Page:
An analysis of Palestinian and Israeli societal attitudes, published on the front page of The New York Times and written by Jerusalem bureau chief Jodi Rudoren, provides an exemplar of how the newspaper inverts the truth, cherry-picks citations, omits relevant and crucial information to stack the deck against Israel and portray it as the primary culprit in the conflict.
The article appeared in the print edition under the headline "In the Battleground of Words, Hatred and Muddied Reality" and online under the headline "In Gaza, Epithets Are Fired and Euphemisms Give Shelter." It might more aptly have been titled, "Hamas and Israel are equally badbut Israel is worse."
While print and online headlines suggest a moral equation between both sides on the "battleground of words," the article spends far more space endeavoring to implicate Israel than the Hamas. More than three times as much space is focused on Israel allegedly demonizing and inciting against Hamas (509 words) than on Hamas engaged in PR efforts, boasts or threats to Israel (149 words). Furthermore, Rudoren sought out three sources to criticize Israeli speech and attitudes, but not a single source to criticize Palestinian rhetoric.
Invalid Comparisons and Missing Information
Nor does Rudoren compare apples to apples. She and her selected sources accuse Israel of "dehumanizing" Palestinians, but conceal the egregious and ubiquitous examples of Hamas hate speech.
To substantiate her charge of "dehumanizing language used by Israeli leaders," Rudoren cites Prime Minister Benjamin Netanyahu's use of the word "beasts" to describe Palestinian terrorists who kidnapped and murdered three Israeli teens, then celebrated their murders; she also turns to a Palestinian activist who levels the patently false accusation that it is not only at the extremes, but "everywhere" in Israeli society, that people chant "death to the Arabs."
In contrast to these false and twisted claims concerning Israeli leaders and society, Rudoren withholds the most obvious examples of Palestinians "dehumanizing" Israelis and Jews. These are staples of both Hamas and the Palestinian Authority's official media, often coming directly from Palestinian officials, and often go as far as to include genocidal rhetoric.
For example, a recent Hamas television broadcast called for "giving the skulls of your midgets [Israelis] as gifts for our children's feet to play with at the Gaza World Cup" (Hamas Al Aqsa TV, July 11, 2014). A Hamas children's program, broadcast within the last few months, taught pre-schoolers that it was meritorious to kill Jews not only some, but "all of them" (Hamas Al Aqsa TV, May 2, 2014). And an Op-Ed last week by a PLO official in the PA daily Al Hayat Al Jadida asserted that Gaza is "on the first line of defense in the battle of humanity against the dogs."
These are not the only examples that Rudoren conceals from readers. When she notes that Israel describes Gazan victims as "human shields" and Hamas as "heartless terrorists," Rudoren avoids citing anything that might substantiate such Israeli claims. For example, Rudoren makes no mention of the public Palestinian television broadcast where Hamas senior spokesman Sami Abu Zuhri urged Gazans to stay in their homes and act as human shields rather than heed Israel's warning to flee. Instead, Rudoren implies that Israel's characterization of Hamas and its Palestinian victims is just an example of Israelis dehumanizing Gazans and demonizing Hamas.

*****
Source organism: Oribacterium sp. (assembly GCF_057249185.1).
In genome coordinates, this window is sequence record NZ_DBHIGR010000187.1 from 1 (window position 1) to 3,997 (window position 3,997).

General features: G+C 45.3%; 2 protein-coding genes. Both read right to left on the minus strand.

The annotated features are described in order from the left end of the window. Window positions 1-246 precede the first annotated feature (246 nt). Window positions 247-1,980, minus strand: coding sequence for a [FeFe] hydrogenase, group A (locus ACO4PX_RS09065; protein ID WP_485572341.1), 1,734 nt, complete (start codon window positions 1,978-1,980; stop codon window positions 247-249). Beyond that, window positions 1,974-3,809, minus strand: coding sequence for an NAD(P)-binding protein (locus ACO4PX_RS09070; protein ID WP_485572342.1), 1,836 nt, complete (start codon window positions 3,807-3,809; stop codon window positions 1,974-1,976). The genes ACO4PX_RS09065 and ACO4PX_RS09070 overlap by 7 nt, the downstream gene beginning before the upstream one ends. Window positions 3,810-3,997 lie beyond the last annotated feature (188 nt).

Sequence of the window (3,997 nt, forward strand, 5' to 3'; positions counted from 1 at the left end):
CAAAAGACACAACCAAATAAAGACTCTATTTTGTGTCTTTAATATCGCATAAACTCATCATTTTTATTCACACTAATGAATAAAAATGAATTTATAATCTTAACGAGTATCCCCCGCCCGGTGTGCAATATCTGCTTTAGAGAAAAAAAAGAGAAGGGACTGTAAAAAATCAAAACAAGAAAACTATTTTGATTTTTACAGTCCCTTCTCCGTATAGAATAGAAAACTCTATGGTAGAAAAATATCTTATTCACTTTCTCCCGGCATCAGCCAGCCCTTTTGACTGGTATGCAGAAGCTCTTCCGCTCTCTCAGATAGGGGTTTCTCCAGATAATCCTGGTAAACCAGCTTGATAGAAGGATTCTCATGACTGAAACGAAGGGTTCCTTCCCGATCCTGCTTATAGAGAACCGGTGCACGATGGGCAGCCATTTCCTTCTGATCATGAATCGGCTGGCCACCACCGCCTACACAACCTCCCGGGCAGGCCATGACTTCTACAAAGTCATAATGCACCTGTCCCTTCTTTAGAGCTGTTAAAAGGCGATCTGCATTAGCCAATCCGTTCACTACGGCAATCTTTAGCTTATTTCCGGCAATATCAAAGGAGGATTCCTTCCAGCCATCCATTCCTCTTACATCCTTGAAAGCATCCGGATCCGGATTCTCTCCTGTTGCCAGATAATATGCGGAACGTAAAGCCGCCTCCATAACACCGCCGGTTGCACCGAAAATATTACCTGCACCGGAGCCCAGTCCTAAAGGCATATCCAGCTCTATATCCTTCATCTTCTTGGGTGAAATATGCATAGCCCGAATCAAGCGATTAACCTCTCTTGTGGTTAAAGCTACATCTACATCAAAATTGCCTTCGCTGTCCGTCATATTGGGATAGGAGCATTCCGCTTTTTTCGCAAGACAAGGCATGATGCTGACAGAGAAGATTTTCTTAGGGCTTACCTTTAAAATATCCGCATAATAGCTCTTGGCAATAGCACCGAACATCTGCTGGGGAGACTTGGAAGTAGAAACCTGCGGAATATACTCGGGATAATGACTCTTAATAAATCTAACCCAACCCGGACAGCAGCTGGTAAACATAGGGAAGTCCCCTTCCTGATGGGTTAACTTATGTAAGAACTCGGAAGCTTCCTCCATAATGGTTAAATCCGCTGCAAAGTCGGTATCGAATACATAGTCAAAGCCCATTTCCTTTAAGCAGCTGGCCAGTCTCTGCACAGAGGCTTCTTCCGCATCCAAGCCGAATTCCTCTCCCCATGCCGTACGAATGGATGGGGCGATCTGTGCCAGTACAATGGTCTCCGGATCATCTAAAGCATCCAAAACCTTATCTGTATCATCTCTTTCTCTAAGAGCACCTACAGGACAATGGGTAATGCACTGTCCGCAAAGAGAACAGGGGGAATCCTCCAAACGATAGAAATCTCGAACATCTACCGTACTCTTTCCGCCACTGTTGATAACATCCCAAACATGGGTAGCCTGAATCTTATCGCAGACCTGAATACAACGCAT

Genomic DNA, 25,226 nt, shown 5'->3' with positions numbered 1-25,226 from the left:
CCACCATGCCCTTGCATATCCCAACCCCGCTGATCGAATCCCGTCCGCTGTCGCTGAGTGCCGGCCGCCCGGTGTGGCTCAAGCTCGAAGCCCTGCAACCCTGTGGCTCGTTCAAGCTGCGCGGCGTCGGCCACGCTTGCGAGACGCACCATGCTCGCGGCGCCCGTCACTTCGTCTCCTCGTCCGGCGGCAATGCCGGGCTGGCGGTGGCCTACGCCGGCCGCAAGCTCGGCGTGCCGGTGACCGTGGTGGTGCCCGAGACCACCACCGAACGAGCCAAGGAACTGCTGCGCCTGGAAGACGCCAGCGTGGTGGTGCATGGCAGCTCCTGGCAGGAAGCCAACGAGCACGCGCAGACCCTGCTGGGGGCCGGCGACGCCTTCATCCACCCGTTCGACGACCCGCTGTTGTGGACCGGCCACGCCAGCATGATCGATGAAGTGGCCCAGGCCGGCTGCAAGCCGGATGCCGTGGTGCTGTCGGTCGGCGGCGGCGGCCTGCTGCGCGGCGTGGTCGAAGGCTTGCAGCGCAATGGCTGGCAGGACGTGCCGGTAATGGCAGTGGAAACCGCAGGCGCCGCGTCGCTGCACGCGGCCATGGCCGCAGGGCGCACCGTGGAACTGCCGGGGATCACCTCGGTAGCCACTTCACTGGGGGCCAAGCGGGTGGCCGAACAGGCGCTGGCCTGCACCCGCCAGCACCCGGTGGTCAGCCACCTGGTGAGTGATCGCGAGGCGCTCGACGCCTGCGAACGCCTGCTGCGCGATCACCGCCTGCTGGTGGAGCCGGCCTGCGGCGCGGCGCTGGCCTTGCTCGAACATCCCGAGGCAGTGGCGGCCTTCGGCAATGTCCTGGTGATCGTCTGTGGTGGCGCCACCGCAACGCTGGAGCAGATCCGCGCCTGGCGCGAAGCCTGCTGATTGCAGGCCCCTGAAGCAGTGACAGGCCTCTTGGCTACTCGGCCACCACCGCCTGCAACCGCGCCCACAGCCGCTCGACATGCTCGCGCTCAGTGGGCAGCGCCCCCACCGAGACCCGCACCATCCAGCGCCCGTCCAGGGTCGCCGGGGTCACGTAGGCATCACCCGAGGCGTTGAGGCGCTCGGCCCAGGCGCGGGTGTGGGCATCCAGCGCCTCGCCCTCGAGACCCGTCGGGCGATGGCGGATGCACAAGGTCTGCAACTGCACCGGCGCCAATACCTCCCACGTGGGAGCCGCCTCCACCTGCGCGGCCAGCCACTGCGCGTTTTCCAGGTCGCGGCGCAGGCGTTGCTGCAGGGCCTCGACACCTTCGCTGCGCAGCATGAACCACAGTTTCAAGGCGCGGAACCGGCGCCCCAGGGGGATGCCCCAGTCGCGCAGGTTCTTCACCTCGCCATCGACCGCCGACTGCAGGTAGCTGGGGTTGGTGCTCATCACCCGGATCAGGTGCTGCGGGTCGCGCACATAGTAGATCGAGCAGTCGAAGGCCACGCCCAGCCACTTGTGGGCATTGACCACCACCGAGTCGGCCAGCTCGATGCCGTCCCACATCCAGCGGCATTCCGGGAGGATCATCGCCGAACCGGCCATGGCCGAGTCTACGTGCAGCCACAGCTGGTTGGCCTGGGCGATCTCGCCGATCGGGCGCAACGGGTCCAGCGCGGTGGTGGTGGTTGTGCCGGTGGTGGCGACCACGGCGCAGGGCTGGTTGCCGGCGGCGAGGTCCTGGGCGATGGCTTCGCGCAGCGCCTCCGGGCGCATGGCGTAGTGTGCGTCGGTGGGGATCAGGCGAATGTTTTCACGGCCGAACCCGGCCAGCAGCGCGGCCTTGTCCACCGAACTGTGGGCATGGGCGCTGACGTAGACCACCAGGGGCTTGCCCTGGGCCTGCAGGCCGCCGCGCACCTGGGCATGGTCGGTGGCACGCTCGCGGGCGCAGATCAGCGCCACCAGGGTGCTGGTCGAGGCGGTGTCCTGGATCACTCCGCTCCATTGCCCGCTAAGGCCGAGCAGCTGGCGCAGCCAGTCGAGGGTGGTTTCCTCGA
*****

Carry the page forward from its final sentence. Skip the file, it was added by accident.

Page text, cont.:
By contrast, Rudoren portrays Hamas as guilty of lesser infractions: boastful claims, vague threats of revenge, and spinning the news. It is only by leaving out the true extent and nature of Palestinian rhetoric that Rudoren can hope to convince readers that it is Israeli rhetoric, and not Palestinian hate speech, that is the demonizing force in the region.
The reporter also downplays the extreme vitriol aimed at Israel and its supporters on social media. "Palestinian supporters traced to Israeli teenagers countless posts on Twitter demanding death to all Arabs" she writes, contrasting this with, "Israel backers collect comparisons of their leadership to Nazis."
It is noteworthy that Rudoren takes care not to identify who is making the "comparisons" between Israel's leaders and Nazis. Perhaps this is because such inflammatory language has come even from Mahmoud Abbas, the leader described as "moderate" by the New York Times. He accused Israel of committing "genocide" in Gaza and invoked "Auschwitz" in reference to the murder by Jewish terrorists of an Arab teenager, although this atrocity was severely condemned by virtually all Israeli leaders and the entire society.
Rudoren thus singles out Netanyahu for calling terrorists "beasts," but avoids any mention of Abbas' Nazi comparisons.
And while she implies a moral equivalence between both sides on twitter accounts, citing the hashtags #GazaUnderAttack vs. #IsraelUnderFire, she omits the much more incendiary trending hashtags by Hamas supporters, both those accusing Israel of employing Nazi tactics #GenocideInGaza and those that support Hitler's extermination of the Jewish people#HitlerWasRight.
With her inversion of reality, selective citations, withholding of relevant and crucial information, and the sort of hollow comparisons that any elementary social science student would recognize as invalid and flawed, Rudoren's "analysis" is an example of shoddy, biased journalism at its worst.